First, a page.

My stepdaughter Tracy needs guidance. She is a lovely girl, a senior in college, and a bit of a late bloomer emotionally at 23.
For her senior year she has chosen to room with two members of the football team, both about twenty years old, and one of them connected through family friends growing up. The young men are both VERY serious about their education and their studies.
Last night Tracy cooked a huge dinner and wanted everyone to join in a household movie night. The roommate she knows best declined politely, and my SD proceeded post multiple tweets to the world about how hurt she was. The “decliner” posted back that it wasn’t a big deal, he just doesn’t “mess with” roommates.
Later in the evening she tweeted provocative song lyrics about “wanting to know what you like so I can do it all night.” To all of her 1500 closest friends and roommates…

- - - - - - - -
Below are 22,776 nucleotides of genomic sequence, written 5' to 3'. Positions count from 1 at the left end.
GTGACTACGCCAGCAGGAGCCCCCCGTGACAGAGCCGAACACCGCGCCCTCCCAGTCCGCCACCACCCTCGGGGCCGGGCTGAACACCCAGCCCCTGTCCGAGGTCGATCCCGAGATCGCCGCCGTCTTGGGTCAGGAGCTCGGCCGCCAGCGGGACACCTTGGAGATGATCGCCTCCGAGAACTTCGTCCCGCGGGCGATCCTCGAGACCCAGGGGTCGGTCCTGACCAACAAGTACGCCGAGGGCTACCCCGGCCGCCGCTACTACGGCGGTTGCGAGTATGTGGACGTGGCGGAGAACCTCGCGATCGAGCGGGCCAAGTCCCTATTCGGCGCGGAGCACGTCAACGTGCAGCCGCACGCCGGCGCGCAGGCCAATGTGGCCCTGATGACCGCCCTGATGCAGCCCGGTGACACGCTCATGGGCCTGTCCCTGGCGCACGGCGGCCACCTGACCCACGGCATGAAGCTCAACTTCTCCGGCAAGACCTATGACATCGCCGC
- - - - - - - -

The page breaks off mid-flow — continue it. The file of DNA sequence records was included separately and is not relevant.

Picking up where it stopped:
Her mother is way too self absorbed to notice or intervene, and her father will go ballistic if he knows she’s making drama to call attention to herself and writing sexually provocative posts in the late night hours while living with these guys.
I invested two years in building a relationship with her, and don’t want to risk crash and burn with unwanted advice. Love her to pieces, but think baiting healthy young athletes under pressure is a risky past time physically and emotionally.
Please let me know if I’m over-thinking this. I never had my own kids and don’t know when it’s appropriate to get the hell out of her life. She talks to me a lot but usually AFTER an affair of the heart burns her current semester GPA and happiness to ashes.